The project today
Since the 1930s, work on the papyri has continued. For the past twenty years, it has been under the supervision of Professor Peter Parsons of Oxford. Seventy-one large volumes of the Oxyrhynchus Papyri have been published, and these have become an essential reference work for the study of Egypt between the 4th century BC and the 7th century AD. They are also extremely important for the history of the early Christian Church, since many Christian documents have been found at Oxyrhynchus in far earlier versions than those known elsewhere. At least another forty volumes are anticipated.
Since the days of Grenfell and Hunt, the focus of attention at Oxyrhynchus has shifted. Modern archaeologists are less interested in finding the lost plays of Aeschylus, although some still dig in hope, and more in learning about the social, economic, and political life of the ancient world. This shift in emphasis had made Oxyrhynchus, if anything, even more important, for the very ordinariness of most of its preserved documents makes them most valuable for modern scholars of social history. Many works on Egyptian and Roman social and economic history and on the history of Christianity rely heavily on documents from Oxyrhynchus.
In 1966, the publication of the papyri was formally adopted as a Major Research Project of the British Academy, jointly managed by Oxford University and University College London and headed by Parsons. The project's chief researcher and administrator is Dr Nikolaos Gonis. The Academy provided funding until 1999; the project then enjoyed a grant from the Arts and Humanities Research Board, which funded ongoing work until 2005. Today some 100,000 papyrus fragments are housed at the Sackler Library, Oxford, with their indexes, archives and photographic record; it is the biggest hoard of classical manuscripts in the world. About 2,000 items are mounted in glass — the rest are conserved in 800 boxes.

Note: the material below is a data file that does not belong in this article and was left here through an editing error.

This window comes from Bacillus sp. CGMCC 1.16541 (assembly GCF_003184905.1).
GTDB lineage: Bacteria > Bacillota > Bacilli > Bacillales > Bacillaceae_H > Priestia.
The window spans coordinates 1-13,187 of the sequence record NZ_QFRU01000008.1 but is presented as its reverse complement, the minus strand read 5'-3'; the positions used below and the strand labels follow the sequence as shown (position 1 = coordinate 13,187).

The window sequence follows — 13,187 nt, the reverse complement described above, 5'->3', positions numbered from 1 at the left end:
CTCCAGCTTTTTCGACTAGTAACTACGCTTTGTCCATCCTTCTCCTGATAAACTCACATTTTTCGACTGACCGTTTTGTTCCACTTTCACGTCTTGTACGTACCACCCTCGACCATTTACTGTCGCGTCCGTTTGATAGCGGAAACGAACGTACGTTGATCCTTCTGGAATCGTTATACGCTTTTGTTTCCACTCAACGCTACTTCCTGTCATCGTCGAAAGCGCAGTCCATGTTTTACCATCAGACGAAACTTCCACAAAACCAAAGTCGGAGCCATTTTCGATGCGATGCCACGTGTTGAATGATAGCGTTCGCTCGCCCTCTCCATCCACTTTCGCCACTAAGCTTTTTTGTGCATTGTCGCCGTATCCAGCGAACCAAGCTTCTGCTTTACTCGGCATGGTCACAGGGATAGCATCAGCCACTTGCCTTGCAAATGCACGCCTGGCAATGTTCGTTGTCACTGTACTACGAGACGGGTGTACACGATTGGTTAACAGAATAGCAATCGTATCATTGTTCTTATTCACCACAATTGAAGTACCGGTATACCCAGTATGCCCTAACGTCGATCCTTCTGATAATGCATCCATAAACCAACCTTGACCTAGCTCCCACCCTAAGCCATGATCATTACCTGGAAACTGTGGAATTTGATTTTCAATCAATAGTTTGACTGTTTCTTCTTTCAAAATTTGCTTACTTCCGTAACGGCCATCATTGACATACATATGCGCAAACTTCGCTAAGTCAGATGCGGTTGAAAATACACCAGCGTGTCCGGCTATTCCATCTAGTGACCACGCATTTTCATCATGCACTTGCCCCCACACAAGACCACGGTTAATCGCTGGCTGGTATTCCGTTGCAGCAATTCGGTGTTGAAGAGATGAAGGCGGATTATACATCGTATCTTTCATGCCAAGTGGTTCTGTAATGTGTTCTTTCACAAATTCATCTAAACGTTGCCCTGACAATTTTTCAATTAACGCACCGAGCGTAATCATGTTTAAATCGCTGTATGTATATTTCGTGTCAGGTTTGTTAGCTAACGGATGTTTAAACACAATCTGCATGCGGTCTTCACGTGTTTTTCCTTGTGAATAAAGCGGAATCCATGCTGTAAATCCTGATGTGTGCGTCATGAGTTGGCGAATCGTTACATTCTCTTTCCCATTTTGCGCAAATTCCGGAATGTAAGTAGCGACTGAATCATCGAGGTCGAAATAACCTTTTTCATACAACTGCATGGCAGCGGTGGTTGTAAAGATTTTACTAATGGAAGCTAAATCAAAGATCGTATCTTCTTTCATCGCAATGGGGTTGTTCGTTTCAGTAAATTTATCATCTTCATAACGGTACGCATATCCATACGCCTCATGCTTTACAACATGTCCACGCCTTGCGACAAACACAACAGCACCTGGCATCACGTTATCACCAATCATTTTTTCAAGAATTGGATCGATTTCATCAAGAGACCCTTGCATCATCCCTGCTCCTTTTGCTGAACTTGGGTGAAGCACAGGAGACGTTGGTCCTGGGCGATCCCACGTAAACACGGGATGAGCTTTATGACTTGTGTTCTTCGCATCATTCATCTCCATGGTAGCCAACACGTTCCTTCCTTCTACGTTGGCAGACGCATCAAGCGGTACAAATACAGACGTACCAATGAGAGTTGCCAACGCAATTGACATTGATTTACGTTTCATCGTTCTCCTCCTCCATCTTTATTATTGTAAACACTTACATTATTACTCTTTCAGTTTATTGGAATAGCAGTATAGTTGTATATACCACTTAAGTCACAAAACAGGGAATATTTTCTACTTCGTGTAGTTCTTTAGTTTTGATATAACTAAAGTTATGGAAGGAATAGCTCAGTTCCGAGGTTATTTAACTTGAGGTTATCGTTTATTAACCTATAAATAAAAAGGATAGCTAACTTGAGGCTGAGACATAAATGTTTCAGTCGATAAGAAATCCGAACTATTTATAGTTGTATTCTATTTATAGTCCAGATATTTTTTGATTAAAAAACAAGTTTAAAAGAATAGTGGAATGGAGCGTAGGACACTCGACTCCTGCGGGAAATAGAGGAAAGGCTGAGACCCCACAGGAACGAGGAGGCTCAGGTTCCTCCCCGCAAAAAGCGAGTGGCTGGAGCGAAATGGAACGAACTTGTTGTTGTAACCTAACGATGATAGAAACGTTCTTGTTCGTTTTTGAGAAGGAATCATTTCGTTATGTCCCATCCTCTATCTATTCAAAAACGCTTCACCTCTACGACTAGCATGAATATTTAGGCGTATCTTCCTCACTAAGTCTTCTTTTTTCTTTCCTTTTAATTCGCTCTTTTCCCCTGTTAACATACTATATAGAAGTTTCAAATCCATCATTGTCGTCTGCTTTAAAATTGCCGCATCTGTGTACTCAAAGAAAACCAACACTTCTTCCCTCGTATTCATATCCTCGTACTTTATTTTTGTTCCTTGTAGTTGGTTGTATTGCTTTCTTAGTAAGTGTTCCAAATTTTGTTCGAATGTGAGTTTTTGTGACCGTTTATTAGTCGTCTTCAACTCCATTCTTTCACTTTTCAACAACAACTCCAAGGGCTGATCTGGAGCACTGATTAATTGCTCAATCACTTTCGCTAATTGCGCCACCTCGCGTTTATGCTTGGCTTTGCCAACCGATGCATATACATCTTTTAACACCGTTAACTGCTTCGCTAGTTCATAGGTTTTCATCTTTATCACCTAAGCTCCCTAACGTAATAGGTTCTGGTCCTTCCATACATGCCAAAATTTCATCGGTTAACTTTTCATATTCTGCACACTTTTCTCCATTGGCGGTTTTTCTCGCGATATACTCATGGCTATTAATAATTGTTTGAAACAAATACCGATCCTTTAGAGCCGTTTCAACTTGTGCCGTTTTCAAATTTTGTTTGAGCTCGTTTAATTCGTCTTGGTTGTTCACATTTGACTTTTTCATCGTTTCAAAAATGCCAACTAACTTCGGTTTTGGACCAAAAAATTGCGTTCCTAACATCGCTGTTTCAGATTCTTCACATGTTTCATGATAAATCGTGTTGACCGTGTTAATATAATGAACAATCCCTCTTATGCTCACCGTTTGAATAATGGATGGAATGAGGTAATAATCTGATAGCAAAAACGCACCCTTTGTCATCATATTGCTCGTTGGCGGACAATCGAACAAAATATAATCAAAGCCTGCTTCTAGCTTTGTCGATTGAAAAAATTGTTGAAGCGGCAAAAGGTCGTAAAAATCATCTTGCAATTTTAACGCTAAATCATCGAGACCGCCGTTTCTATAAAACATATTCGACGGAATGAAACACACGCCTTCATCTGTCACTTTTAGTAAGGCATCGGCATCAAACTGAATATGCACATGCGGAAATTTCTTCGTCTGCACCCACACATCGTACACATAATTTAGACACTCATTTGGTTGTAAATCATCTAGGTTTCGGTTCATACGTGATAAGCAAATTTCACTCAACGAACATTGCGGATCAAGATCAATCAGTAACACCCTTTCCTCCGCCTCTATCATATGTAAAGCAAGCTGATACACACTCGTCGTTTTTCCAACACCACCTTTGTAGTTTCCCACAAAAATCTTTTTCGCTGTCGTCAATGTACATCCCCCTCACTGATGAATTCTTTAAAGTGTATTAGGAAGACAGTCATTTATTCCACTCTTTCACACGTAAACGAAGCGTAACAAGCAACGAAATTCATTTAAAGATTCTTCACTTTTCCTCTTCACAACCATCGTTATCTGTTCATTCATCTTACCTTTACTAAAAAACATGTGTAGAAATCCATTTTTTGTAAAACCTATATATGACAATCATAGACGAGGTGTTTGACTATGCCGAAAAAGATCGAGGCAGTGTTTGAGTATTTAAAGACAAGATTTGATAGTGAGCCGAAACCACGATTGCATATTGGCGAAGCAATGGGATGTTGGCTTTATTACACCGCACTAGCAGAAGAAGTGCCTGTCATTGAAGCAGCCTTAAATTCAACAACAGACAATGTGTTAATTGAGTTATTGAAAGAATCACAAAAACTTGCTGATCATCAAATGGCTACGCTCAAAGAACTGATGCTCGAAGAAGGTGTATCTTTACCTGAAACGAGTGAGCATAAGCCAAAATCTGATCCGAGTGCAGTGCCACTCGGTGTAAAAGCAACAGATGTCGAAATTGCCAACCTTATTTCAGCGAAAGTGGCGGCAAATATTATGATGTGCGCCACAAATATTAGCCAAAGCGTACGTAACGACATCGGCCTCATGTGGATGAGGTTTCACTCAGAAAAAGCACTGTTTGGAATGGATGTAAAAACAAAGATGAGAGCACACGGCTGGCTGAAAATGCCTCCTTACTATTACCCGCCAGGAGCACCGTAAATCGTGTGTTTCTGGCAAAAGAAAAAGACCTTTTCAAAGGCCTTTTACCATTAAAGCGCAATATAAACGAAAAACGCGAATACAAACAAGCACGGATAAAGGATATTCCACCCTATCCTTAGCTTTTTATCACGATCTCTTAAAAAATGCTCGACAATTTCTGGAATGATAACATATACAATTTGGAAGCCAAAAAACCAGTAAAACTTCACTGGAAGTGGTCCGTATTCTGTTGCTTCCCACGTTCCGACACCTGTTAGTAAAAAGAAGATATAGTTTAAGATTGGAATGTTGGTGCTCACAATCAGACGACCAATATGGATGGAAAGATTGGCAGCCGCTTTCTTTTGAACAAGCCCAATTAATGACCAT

The focus of the project is now mainly on the publication of this vast archive of material: by 2003 4,700 items had been translated, edited and published. Publication continues at the rate of about one new volume each year. Each volume contains a selection of material, covering a wide range of subjects. The editors include senior professionals but also students studying papyrology at the doctoral or undergraduate level. Thus recent volumes offer early fragments of the Gospels and of the Book of Revelation, early witnesses to the texts of Apollonius Rhodius, Aristophanes, Demosthenes, and Euripides, previously unknown texts of Simonides and Menander and of the epigrammatist Nicarchus. Other subjects covered include specimens of Greek music and documents relating to magic and astrology.
A joint project with Brigham Young University using multi-spectral imaging technology has been extremely successful in recovering previously illegible writing. With multi-spectral imaging, many pictures of the illegible papyrus are taken using different filters, finely tuned to capture certain wavelengths of light. Thus, researchers can find the optimum spectral portion for distinguishing ink from paper in order to display otherwise completely illegible papyri. The amount of text potentially to be deciphered by this technique is huge. A selection of the images obtained during the project and more information on the latest discoveries has been provided on the project's website.
On 21 June, 2005 the Times Literary Supplement published the text and translation of a newly reconstructed poem by Sappho, together with important discussion by Martin L. West. Part of this poem was first published in 1922 from an Oxyrhynchus papyrus, no. 1787 (fragment 1). Most of the rest of the poem has now been found on a papyrus kept at Cologne University.